A systematic review of multiple studies that investigated the link between diet and mental health concluded that a Mediterranean-style diet consisting mainly of fruit, vegetables, fish, and whole grains could prevent depression.
However, a study published only this month argues that what we should eat to make us happy will largely depend on how old we are.
Thus, young adults (aged 18 to 29) will benefit from eating more white and red meat, while adults aged 30 and over should eat more fruit and veg if they’re looking for a mood boost.
Also, there’s no need to cut down on hot chocolate after the holiday season; researchers confirmed that cocoa can work miracles for your psychological well-being, mood, and potentially even cognitive abilities, too.
Make Time for Free Time.
Free up time on what’s important to you. Focus on the things that make you and loved ones happier. Don’t try to do it all yourself at the detriment of your health or happiness.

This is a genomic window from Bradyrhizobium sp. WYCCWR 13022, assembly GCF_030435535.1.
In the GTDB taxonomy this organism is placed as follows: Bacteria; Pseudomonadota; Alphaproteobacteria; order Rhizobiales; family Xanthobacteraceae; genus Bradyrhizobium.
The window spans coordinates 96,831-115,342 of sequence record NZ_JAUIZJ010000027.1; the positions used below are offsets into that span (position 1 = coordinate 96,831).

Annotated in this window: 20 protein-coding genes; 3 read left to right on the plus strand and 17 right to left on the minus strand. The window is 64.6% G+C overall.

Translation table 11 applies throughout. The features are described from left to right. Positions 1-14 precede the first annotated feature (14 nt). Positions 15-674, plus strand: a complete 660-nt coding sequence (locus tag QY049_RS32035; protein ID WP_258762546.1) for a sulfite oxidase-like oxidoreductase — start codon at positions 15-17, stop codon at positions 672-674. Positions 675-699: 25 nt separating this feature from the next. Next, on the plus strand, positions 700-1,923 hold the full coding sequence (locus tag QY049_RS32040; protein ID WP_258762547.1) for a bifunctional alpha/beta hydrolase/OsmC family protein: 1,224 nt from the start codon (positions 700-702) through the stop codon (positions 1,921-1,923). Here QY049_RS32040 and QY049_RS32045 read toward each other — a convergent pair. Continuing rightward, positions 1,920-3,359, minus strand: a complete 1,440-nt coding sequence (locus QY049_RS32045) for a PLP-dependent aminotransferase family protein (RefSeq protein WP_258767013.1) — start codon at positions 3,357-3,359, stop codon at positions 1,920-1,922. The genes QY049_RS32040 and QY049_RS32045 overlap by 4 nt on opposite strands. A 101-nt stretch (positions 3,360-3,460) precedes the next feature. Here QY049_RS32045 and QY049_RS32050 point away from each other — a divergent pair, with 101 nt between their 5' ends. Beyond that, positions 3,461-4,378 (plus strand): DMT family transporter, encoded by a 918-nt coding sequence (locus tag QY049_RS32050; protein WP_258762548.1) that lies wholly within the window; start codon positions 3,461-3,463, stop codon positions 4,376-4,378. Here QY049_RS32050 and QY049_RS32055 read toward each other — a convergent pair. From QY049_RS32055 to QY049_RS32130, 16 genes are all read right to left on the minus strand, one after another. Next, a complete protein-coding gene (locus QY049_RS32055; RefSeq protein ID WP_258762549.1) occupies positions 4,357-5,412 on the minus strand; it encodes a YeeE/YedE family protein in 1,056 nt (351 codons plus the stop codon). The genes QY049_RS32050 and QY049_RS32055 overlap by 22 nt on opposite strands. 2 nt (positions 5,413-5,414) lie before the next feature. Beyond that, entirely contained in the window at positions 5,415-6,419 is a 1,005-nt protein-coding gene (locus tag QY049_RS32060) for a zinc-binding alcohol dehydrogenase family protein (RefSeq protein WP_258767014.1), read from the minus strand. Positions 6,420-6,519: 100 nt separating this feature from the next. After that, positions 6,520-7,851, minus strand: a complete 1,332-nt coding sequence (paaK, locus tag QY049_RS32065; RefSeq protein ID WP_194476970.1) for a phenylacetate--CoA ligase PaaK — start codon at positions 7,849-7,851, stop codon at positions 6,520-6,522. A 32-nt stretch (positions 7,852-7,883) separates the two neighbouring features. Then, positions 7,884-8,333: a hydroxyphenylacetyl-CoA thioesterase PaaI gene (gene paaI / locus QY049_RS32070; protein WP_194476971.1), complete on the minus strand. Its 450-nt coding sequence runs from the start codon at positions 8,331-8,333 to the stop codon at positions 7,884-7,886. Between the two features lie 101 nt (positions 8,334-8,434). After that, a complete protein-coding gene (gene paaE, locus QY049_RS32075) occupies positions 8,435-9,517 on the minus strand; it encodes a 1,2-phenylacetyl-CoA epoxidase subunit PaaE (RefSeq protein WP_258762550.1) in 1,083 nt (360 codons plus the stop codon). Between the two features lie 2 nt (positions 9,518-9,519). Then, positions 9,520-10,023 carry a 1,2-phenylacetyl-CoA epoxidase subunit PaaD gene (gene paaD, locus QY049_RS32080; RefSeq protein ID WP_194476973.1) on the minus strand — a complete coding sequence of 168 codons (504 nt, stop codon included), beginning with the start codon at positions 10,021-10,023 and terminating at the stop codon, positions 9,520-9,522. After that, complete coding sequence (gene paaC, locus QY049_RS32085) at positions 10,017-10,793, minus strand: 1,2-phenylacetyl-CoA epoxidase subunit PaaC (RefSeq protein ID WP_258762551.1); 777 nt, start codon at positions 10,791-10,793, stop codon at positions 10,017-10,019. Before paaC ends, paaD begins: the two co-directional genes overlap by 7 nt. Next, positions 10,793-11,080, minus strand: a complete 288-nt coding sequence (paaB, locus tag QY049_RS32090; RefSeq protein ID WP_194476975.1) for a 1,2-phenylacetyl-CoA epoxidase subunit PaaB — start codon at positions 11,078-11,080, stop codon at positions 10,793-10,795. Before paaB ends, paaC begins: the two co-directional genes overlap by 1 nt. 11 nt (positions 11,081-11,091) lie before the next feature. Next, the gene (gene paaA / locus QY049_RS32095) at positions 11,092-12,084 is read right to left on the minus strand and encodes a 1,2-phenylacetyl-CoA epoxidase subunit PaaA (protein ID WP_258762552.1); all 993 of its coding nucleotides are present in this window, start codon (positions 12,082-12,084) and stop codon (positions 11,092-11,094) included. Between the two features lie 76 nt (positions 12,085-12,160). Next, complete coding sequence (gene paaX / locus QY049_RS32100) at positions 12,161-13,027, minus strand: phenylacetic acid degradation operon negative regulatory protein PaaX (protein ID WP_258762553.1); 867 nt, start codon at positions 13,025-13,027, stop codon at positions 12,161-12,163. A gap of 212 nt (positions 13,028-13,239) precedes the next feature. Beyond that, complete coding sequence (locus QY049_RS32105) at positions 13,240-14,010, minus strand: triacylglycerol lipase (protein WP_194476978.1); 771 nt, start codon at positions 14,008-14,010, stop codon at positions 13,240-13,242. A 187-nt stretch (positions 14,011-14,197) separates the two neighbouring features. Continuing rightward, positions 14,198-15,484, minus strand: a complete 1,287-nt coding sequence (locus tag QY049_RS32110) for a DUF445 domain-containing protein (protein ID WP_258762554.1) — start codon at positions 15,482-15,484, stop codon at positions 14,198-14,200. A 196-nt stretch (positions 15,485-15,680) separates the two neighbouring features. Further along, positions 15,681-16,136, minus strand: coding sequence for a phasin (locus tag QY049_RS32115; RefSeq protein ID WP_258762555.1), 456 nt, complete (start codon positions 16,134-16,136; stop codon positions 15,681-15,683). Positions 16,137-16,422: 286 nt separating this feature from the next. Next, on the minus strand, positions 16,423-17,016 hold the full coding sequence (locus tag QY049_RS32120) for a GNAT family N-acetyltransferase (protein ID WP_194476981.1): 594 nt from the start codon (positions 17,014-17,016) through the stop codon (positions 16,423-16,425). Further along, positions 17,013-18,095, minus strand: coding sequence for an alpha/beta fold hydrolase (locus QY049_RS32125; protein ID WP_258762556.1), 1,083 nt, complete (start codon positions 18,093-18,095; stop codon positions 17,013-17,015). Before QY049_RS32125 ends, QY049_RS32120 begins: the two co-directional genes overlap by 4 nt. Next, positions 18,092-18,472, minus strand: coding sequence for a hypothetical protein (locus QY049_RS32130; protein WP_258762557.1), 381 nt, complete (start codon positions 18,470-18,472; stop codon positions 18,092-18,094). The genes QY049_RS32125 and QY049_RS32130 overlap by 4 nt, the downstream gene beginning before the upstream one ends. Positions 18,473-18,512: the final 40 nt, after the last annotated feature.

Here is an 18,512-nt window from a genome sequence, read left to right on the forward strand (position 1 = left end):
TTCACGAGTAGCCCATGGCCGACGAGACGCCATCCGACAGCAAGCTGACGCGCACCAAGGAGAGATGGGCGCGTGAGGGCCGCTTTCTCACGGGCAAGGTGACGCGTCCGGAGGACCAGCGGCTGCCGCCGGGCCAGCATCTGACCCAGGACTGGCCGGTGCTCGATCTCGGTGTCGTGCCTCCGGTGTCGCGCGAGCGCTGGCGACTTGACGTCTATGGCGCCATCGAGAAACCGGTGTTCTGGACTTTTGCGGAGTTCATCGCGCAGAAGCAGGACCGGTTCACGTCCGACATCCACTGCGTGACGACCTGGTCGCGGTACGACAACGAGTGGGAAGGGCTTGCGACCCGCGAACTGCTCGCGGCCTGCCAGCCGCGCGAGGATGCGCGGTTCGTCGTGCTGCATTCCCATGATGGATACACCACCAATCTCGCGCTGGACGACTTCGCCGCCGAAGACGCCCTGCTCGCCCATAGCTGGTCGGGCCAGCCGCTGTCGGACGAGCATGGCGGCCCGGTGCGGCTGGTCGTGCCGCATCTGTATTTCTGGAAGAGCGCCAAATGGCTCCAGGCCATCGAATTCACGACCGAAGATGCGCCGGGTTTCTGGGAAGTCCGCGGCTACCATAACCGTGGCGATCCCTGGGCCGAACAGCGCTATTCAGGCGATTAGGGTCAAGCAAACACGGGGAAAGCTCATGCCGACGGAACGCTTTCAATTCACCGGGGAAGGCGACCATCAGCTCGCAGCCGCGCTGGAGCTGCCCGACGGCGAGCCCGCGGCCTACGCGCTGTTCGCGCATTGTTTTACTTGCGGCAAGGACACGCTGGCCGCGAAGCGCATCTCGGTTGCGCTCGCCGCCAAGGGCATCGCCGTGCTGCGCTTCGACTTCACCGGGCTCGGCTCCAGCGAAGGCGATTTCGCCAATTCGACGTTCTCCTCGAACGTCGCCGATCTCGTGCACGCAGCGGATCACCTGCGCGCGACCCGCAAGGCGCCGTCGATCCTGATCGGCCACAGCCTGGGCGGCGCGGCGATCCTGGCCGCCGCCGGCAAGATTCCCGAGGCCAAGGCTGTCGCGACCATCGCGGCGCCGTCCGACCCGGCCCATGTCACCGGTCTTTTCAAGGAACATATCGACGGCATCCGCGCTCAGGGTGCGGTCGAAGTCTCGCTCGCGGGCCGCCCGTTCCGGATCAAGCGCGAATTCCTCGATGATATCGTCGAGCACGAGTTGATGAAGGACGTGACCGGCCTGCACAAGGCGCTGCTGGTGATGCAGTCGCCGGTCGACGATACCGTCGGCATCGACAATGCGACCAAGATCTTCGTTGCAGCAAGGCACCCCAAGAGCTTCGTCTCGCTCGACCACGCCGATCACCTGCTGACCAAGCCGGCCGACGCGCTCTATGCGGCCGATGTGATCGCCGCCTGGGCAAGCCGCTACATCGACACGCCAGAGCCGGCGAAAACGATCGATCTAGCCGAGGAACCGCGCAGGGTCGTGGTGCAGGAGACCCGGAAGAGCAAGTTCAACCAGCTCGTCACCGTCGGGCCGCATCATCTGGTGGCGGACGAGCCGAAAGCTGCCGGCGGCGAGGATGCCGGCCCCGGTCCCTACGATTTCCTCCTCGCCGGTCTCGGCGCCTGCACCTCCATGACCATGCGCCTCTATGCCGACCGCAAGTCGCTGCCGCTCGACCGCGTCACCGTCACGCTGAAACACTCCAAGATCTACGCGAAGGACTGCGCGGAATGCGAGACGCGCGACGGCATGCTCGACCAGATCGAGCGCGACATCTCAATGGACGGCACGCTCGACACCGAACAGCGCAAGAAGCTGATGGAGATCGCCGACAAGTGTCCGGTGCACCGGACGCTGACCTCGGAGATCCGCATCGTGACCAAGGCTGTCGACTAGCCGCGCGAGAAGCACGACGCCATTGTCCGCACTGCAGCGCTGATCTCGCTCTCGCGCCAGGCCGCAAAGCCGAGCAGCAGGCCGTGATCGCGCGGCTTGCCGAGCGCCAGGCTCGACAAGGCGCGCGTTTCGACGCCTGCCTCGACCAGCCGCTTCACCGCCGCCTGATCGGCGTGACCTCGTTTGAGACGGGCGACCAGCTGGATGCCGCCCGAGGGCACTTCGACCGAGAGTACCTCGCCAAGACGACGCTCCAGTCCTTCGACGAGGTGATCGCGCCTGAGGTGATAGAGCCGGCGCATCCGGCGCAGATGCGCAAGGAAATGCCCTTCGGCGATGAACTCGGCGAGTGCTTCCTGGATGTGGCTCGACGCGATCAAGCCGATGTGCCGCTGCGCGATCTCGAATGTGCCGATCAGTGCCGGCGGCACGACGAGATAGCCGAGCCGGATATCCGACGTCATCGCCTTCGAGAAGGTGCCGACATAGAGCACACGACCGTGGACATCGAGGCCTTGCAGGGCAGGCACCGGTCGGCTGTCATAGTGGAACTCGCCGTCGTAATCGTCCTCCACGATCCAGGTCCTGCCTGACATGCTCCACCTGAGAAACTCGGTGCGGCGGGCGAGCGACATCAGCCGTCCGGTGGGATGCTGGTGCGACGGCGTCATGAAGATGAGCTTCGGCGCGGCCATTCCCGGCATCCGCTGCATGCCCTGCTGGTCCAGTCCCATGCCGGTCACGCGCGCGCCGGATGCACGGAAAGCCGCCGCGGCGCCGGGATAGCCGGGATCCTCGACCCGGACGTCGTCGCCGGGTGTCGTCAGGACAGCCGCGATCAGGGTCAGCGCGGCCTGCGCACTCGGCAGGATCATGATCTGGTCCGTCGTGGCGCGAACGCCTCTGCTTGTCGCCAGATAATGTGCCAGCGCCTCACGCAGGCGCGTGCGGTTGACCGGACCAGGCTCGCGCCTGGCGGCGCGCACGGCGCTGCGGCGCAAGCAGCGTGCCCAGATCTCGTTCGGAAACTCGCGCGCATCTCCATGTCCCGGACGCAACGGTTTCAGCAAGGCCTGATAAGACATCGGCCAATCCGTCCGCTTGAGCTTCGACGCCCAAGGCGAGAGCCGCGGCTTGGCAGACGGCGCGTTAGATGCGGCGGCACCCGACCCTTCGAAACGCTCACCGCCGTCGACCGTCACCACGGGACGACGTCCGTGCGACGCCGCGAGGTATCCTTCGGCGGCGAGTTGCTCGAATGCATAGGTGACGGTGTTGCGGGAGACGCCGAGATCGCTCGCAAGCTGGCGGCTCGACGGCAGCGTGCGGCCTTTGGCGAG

According to studies from across the globe, researchers note that in countries where personal income is on the rise, free time has become something of a luxury. Lack of free time is reportedly responsible for a decreased sense of well-being, susceptibility to anxiety, and insomnia.
Happiness is contagious. The more you give the more you get. A happy person is more likely to be active and subsequently healthier mentally and physically.
Researchers have found a connection between happiness and the performance of selfless acts. Giving to others, they say, activates an area of the brain linked with contentment and the reward cycle. There is also a strong link between performing generous acts and personal happiness.
It has long been acknowledged that acts of generosity raise levels of happiness and emotional well-being, giving charitable people a pleasant feeling known, in behavioral economics, as a “warm glow.” But so far, no studies have investigated the mechanics behind the correlation between altruism and happiness.
Exercise more frequently.
You hear it all of the time, but exercise makes you feel better. The release of endorphins and energy that come with working out are extremely valuable. In order for this to be effective, though, you have to be consistent. That means finding what you need in order to really go to the gym, go for runs or workout from home multiple times a week.